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Sweetmeat glass

Sweetmeat glass

  • Place of origin:

    England (made)

  • Date:

    1725-1750 (made)

  • Artist/Maker:


  • Materials and Techniques:

    Glass, with moulded pedestal stem

  • Credit Line:

    Bequeathed by Mrs Margaret Alice Barlow

  • Museum number:


  • Gallery location:

    British Galleries, Room 118a, case 5

Object Type
This type of flaring glass dish on a tall foot was made throughout the 18th century. Often called a sweetmeat glass, it was used primarily as the top fitment of a pyramid of graduated salvers (trays or 'waiters' for serving a dessert such as jelly) loaded with jelly and custard glasses (flaring stemless glasses with small feet). The name 'orange glass' or 'top glass' found in 18th-century bills shows that it usually held a crystallised orange. Many survive, some with expensive and elaborate cutting, suggesting that they had a secondary role as small dishes for delicacies on the dessert table.

Retailers & Trade
The component parts of a pyramid of jelly glasses could be bought from a glass dealer as a complete kit, or as separate items - all being likely to need regular replacement through breakages. In 1744 six ribbed jelly glasses could be bought for two shillings (4d each), while three salvers cost seven shillings.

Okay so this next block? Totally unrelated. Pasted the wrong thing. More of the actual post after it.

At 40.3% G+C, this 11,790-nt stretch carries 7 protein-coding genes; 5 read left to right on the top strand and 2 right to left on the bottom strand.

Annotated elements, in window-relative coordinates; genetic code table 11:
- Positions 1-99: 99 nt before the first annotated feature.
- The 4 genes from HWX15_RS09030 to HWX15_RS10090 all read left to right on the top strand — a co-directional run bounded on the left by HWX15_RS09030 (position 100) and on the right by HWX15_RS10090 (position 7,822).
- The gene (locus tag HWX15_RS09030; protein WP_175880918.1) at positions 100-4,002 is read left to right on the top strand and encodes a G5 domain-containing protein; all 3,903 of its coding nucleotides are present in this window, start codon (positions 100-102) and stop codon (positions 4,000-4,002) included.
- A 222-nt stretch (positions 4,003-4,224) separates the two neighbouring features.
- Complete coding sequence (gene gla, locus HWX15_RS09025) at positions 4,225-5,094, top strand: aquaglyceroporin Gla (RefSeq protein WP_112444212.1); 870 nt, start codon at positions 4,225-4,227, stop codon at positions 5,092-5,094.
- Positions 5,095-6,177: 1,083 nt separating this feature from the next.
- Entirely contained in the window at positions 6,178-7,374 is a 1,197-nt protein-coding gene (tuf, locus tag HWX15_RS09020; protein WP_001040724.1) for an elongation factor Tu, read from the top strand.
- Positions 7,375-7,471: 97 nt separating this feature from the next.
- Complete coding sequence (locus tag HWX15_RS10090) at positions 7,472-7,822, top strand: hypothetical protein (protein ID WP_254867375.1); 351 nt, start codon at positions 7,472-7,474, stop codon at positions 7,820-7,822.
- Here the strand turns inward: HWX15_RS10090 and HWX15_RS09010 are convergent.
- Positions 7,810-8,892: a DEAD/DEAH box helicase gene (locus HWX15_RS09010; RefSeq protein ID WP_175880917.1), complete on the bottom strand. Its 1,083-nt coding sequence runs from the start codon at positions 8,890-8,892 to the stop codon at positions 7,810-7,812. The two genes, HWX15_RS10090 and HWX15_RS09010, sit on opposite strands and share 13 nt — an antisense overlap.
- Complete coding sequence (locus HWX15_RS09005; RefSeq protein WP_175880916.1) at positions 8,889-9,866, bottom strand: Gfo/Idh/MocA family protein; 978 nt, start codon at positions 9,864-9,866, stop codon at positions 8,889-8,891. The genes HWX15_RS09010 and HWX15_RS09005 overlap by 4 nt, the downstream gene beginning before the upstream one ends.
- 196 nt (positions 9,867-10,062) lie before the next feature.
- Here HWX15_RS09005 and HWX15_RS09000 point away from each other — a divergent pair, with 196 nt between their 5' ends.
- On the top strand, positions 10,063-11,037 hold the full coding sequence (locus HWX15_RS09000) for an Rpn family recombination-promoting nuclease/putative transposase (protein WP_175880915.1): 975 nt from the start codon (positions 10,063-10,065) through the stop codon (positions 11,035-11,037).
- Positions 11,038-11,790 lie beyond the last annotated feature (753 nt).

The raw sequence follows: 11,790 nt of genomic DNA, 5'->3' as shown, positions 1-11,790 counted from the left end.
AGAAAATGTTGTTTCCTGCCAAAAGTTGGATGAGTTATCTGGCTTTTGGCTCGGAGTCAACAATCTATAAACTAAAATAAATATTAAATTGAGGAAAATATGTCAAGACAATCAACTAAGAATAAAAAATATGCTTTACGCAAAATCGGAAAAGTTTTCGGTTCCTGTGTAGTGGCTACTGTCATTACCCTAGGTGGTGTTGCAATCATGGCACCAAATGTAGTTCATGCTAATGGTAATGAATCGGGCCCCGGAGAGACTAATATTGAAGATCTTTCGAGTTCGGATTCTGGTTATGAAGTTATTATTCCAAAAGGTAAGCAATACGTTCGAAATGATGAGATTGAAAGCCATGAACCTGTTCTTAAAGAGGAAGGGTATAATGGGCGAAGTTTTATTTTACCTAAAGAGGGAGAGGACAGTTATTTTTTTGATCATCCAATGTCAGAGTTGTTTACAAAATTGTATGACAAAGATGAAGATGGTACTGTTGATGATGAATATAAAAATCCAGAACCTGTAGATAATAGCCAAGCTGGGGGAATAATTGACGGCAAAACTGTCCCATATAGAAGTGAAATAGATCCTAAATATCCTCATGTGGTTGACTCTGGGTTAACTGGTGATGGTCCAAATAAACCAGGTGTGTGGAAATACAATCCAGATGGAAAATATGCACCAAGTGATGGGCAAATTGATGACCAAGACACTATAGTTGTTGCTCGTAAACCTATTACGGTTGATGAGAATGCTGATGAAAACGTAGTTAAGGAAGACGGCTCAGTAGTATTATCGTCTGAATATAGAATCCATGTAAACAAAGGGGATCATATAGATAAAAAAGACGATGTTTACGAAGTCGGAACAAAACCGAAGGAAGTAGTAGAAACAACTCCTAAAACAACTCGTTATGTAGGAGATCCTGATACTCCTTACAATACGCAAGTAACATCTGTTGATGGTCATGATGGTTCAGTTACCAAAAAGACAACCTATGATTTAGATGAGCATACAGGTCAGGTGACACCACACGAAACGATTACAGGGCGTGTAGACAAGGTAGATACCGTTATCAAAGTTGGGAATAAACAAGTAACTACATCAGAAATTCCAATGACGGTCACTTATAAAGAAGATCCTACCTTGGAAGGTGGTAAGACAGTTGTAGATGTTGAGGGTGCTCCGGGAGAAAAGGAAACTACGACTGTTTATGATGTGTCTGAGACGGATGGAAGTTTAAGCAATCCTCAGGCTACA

Physical description

Foot: folded; Stem: moulded pedestal; Bowl: lipped

Place of Origin

England (made)


1725-1750 (made)



Materials and Techniques

Glass, with moulded pedestal stem


Height: 14 cm, Diameter: 11 cm

Object history note

Made in England

Descriptive line

Sweetmeat glass,1740-1760, C.175-1918

Labels and date

Intended for a crystallised fruit, and known in the 18th Century as a Top Glass or Orange Glass. []
British Galleries:
One of the most popular forms of dessert centrepiece was the jelly tree. This was a pyramid of glass salvers, desked with individual glasses containing brightly coloured jellies, custards, syllabubs, sugared fruits and flowers. [27/03/2003]


British Galleries; Glass; Eating


Ceramics Collection

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